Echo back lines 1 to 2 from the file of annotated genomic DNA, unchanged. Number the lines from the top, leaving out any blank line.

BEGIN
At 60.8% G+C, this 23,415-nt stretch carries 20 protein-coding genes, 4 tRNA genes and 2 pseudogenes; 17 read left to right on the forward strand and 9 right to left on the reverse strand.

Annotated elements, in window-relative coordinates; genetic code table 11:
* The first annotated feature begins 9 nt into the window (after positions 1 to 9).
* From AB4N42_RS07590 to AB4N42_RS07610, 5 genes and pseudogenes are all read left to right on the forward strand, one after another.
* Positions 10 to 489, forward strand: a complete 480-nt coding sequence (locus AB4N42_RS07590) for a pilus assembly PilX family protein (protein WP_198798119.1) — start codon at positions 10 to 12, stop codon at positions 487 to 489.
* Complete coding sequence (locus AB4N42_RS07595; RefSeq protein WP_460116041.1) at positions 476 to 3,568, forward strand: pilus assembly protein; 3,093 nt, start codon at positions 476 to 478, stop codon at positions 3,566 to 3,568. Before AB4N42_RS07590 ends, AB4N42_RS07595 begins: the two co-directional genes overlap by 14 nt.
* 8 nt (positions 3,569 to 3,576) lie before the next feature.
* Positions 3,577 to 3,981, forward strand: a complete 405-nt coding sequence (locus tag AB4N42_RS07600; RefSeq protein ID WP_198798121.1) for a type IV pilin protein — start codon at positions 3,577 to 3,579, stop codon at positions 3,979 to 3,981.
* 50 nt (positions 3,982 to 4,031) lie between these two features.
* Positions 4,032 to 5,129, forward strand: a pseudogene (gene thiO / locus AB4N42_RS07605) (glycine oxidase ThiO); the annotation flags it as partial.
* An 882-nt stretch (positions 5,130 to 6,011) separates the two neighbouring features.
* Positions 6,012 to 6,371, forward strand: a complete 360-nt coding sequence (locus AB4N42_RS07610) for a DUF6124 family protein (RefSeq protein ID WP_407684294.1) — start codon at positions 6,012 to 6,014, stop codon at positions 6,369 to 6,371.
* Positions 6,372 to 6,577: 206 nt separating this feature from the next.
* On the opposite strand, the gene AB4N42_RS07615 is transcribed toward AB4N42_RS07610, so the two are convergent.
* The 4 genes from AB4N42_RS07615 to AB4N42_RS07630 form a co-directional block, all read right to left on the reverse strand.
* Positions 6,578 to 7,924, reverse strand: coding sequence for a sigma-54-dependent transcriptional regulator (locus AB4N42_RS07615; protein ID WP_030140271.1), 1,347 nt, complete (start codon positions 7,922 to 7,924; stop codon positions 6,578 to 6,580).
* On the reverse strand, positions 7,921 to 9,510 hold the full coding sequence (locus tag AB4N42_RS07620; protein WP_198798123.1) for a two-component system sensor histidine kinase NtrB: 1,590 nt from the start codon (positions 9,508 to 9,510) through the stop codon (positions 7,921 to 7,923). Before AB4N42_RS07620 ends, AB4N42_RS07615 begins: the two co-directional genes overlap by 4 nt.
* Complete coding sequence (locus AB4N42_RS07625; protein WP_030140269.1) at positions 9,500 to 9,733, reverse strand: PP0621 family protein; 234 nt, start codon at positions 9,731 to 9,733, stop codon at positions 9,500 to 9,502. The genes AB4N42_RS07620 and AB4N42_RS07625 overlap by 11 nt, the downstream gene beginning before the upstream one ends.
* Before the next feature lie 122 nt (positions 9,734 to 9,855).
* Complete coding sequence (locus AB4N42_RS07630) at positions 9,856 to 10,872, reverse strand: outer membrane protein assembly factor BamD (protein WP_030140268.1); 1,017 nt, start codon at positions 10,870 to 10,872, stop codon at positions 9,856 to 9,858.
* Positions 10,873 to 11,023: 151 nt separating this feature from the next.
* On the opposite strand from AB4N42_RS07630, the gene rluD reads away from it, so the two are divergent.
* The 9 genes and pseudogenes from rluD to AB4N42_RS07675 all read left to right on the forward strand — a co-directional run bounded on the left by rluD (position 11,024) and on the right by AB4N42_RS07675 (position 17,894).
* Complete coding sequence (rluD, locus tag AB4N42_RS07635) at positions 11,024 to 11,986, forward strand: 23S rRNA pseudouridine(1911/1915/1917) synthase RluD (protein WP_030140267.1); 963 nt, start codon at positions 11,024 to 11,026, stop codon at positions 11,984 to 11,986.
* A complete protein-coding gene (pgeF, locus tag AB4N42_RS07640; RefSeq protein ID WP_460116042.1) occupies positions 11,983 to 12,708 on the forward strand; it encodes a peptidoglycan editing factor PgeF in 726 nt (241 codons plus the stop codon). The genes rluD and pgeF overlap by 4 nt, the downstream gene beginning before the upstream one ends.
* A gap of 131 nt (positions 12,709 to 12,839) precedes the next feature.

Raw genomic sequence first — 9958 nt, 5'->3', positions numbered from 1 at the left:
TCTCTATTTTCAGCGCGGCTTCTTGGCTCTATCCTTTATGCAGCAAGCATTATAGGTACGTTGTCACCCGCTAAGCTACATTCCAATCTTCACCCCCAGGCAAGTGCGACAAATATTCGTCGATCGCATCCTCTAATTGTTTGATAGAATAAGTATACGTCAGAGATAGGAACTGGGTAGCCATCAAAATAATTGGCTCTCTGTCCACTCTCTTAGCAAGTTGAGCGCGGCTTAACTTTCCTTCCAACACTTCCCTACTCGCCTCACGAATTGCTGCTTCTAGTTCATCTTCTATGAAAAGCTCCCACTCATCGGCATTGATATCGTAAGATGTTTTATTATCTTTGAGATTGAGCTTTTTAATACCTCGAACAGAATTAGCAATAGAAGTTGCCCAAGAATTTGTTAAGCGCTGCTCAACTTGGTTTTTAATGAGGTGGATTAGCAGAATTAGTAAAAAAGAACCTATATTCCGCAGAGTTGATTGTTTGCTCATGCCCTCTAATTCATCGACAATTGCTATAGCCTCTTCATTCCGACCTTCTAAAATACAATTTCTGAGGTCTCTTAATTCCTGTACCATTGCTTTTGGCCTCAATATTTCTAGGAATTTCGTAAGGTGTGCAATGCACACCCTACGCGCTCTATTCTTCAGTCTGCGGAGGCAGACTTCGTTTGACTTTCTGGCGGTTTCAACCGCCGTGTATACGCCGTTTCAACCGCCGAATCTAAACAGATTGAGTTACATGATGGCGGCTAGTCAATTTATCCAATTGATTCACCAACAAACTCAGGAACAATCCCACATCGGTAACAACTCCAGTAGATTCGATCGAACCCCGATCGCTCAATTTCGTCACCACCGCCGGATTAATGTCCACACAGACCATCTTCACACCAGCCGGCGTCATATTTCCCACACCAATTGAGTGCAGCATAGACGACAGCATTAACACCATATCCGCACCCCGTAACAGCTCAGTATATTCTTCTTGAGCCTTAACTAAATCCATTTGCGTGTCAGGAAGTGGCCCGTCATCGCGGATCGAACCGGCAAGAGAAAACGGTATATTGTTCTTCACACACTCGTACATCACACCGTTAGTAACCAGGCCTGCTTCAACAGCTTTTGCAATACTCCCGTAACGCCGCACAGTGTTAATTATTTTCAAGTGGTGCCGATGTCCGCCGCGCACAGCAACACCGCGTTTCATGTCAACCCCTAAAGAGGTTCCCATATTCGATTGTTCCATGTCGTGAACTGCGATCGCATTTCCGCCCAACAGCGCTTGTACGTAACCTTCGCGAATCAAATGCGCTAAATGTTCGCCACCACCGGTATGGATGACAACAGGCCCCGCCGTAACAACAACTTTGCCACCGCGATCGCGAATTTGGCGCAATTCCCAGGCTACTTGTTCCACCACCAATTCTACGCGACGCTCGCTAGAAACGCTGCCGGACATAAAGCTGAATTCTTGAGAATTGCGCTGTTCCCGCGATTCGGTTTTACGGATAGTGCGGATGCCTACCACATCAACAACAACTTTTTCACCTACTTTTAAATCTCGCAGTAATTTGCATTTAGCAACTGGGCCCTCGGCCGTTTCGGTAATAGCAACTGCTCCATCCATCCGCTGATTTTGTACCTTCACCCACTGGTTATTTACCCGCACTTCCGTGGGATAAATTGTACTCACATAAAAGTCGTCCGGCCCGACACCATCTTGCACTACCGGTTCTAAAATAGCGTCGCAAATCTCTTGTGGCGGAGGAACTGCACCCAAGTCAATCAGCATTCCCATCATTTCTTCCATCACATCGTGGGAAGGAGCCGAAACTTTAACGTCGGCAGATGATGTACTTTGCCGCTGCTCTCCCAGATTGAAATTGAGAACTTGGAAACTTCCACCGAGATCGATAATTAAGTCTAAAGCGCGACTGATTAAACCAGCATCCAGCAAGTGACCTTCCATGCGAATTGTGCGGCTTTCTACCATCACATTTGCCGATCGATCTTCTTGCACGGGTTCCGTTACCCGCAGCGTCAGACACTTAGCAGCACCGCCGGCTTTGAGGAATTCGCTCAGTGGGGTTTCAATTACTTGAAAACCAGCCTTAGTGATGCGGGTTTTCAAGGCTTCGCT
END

At 60.8% G+C, this 23,415-nt stretch carries 20 protein-coding genes, 4 tRNA genes and 2 pseudogenes; 17 read left to right on the forward strand and 9 right to left on the reverse strand.

Annotated elements, in window-relative coordinates; genetic code table 11: